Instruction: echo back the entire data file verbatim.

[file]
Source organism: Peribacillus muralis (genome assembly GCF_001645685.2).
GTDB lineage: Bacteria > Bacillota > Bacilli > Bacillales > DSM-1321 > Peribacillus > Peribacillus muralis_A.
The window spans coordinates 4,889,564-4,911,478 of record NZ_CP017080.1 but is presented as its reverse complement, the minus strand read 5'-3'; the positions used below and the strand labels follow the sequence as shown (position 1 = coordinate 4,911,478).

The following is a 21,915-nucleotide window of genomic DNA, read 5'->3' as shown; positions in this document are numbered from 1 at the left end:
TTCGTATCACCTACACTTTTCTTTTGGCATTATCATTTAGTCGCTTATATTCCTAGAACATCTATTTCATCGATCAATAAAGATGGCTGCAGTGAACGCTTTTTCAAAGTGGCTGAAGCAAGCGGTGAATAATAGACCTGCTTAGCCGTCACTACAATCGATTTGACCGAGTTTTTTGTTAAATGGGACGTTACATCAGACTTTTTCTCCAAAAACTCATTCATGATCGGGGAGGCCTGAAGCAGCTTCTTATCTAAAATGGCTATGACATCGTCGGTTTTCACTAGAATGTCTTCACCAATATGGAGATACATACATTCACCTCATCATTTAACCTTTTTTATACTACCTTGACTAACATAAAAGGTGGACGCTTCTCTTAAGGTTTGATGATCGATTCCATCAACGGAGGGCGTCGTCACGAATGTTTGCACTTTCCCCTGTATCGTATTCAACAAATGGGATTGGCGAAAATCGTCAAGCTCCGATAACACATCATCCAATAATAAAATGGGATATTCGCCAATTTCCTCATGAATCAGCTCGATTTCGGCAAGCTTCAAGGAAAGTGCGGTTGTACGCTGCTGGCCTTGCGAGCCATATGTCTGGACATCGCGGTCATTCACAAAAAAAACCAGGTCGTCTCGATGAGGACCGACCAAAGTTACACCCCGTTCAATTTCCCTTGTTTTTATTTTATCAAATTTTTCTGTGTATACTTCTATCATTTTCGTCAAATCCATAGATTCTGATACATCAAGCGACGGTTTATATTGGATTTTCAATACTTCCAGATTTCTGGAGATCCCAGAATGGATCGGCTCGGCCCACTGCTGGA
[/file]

Source organism: Peribacillus muralis (genome assembly GCF_001645685.2).
GTDB lineage: Bacteria > Bacillota > Bacilli > Bacillales > DSM-1321 > Peribacillus > Peribacillus muralis_A.
The window spans coordinates 4,889,564-4,911,478 of record NZ_CP017080.1 but is presented as its reverse complement, the minus strand read 5'-3'; the positions used below and the strand labels follow the sequence as shown (position 1 = coordinate 4,911,478).

The following is a 21,915-nucleotide window of genomic DNA, read 5'->3' as shown; positions in this document are numbered from 1 at the left end:
TTCGTATCACCTACACTTTTCTTTTGGCATTATCATTTAGTCGCTTATATTCCTAGAACATCTATTTCATCGATCAATAAAGATGGCTGCAGTGAACGCTTTTTCAAAGTGGCTGAAGCAAGCGGTGAATAATAGACCTGCTTAGCCGTCACTACAATCGATTTGACCGAGTTTTTTGTTAAATGGGACGTTACATCAGACTTTTTCTCCAAAAACTCATTCATGATCGGGGAGGCCTGAAGCAGCTTCTTATCTAAAATGGCTATGACATCGTCGGTTTTCACTAGAATGTCTTCACCAATATGGAGATACATACATTCACCTCATCATTTAACCTTTTTTATACTACCTTGACTAACATAAAAGGTGGACGCTTCTCTTAAGGTTTGATGATCGATTCCATCAACGGAGGGCGTCGTCACGAATGTTTGCACTTTCCCCTGTATCGTATTCAACAAATGGGATTGGCGAAAATCGTCAAGCTCCGATAACACATCATCCAATAATAAAATGGGATATTCGCCAATTTCCTCATGAATCAGCTCGATTTCGGCAAGCTTCAAGGAAAGTGCGGTTGTACGCTGCTGGCCTTGCGAGCCATATGTCTGGACATCGCGGTCATTCACAAAAAAAACCAGGTCGTCTCGATGAGGACCGACCAAAGTTACACCCCGTTCAATTTCCCTTGTTTTTATTTTATCAAATTTTTCTGTGTATACTTCTATCATTTTCGTCAAATCCATAGATTCTGATACATCAAGCGACGGTTTATATTGGATTTTCAATACTTCCAGATTTCTGGAGATCCCAGAATGGATCGGCTCGGCCCACTGCTGGA